Lazy, I know – but how could I improve on this? 🙂




8 thoughts on “Summer veg and self-sown seeds

  1. Looking great! You are so far ahead of us here in Scotland. I’m in year 1 of the artichoke project, same variety as you, and have just planted out nine plants as I suspect not all of them will make it. What did you do with the plants in the winter? Did you cut back and cover with fleece? How big did they get in year 1? Thanks for your help!


    • Hi. It’s amazing what a few hundred miles do to the climate, we do have quite an advantage here! I must admit my artichokes looked sad little things when they went in the ground, I didn’t plant them until autumn which was probably all wrong and they were about 10cm high with 6 or so leaves. I just left them like that, didn’t cut back but mulched the bed with a very thick layer of straw thinking to pile it over them when the crowns died back . . . which they didn’t, so they stayed exposed all winter! One died back quickly and didn’t reappear, the others have grown like stink in the last few weeks. I suspect in Scotland they will need more coddling, we had a very mild winter here so they were fine. Do you have a polytunnel? We grew them very successfully for many years on top of a windswept Welsh hillside at one end of a polytunnel, they flowered without fail and were a real treat. Good luck!


  2. Heartened to hear you’ve had success with them in Wales. We don’t have a polytunnel (bit windy for that), but I’m thinking of getting one of these mini ones to cover the row of artichokes. Our winters are pretty mild here, only had three nights of frost this year, but very windy so protection of some sort will be needed. And how often do you need to feed the artichokes – are they hungry? Thanks for your help!


    • Yep, wind was our biggest problem in Wales (maybe I should rephrase that?!!), we struggled with winter brassicas a lot of the time because they were wind-burned and literally blown out of the ground. As for feeding artichokes, I have no idea – I am the most unprofessional, laziest gardener around!- I just add plenty of rotted muck and compost to the soil and hope it works! 🙂


  3. Love the self sown annuals, I am trying much the same idea in the border I tend for local Age Concern, but I have included wild flowers in the mix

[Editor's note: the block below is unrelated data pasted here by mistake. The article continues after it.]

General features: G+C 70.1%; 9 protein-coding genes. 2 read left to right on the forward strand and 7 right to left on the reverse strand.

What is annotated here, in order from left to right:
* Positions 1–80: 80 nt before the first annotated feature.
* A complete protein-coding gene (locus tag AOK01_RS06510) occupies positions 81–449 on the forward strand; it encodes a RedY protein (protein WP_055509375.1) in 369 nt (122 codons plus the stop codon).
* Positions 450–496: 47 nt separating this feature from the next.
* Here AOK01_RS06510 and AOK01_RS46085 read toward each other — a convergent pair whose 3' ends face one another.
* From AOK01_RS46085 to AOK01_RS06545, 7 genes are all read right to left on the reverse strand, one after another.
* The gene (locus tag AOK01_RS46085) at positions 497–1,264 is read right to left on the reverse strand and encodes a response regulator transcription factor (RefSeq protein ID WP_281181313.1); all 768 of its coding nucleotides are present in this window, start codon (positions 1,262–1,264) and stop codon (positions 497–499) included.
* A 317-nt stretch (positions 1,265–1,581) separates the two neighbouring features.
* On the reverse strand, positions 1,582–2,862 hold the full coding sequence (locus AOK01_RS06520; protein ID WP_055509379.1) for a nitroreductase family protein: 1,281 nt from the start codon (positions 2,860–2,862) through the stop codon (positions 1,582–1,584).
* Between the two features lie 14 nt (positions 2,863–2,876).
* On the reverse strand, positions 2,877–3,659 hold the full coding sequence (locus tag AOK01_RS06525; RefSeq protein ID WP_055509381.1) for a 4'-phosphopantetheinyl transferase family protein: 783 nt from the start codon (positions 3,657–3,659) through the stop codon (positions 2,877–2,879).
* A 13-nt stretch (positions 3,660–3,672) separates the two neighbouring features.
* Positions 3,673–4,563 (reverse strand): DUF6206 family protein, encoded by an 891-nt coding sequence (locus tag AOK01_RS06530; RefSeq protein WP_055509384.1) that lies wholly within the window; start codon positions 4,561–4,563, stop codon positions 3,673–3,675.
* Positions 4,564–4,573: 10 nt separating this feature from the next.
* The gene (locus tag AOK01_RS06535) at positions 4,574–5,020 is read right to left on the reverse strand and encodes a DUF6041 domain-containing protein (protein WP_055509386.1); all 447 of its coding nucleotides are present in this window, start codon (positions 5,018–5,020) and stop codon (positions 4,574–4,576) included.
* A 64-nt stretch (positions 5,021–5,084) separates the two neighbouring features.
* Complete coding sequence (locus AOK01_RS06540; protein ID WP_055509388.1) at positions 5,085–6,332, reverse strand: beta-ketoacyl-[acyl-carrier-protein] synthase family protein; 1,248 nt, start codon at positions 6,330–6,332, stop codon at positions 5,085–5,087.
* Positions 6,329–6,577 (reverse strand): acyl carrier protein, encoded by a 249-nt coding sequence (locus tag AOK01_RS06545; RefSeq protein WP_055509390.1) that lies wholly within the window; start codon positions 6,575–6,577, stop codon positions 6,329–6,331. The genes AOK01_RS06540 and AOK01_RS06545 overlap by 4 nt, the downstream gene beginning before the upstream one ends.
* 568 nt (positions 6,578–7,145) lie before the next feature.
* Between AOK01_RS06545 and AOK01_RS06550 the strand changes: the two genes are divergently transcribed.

Mine is not as impressive as yours, mainly because it was trampled on by volunteers painting the fence behind it. Have resown using whatever I had, but I have high hopes for later in the year

    My globe artichoke suffered from same fate, but is at least growing again, but doubt it will flower this year


    • Oh, it’s not helpful when your borders are trampled! Fingers crossed your second sowing will go well, I think it’s a lovely way to grow flowers and they’re always so colourful and full of insects – Sarah Raven would be proud of us!


  4. Is that a magic poly tunnel you have it seems to do time travel – everything looks so far on.

    I am green with envy of your artichokes they look amazing in fact your whole garden is looking brill. I love the annuals they scream ‘happy’. I’m afraid my veggie plot is a bit down the priority list at the moment at least the soft fruit just gets on and produces without any help from me – the best kind of gardening!

    Hope you’re getting a bit more rain than us I hate watering anything after it’s established but three weeks is a long time without a drink.


    • I think the tunnel is doing well this year because of the mild spring, I stuffed things in early and they haven’t looked back. Possibly also because it’s not as crammed as last year, I’ve evicted most of the toms to the flower garden and banned cucumbers altogether! Hope you get some rain soon, it’s awful watching everything struggle, especially if it’s hot. There’s no rain at all in the foreseeable future for us now so I think we’ll be going the same way as you. Enjoy your soft fruit – food without work is pure bliss! 🙂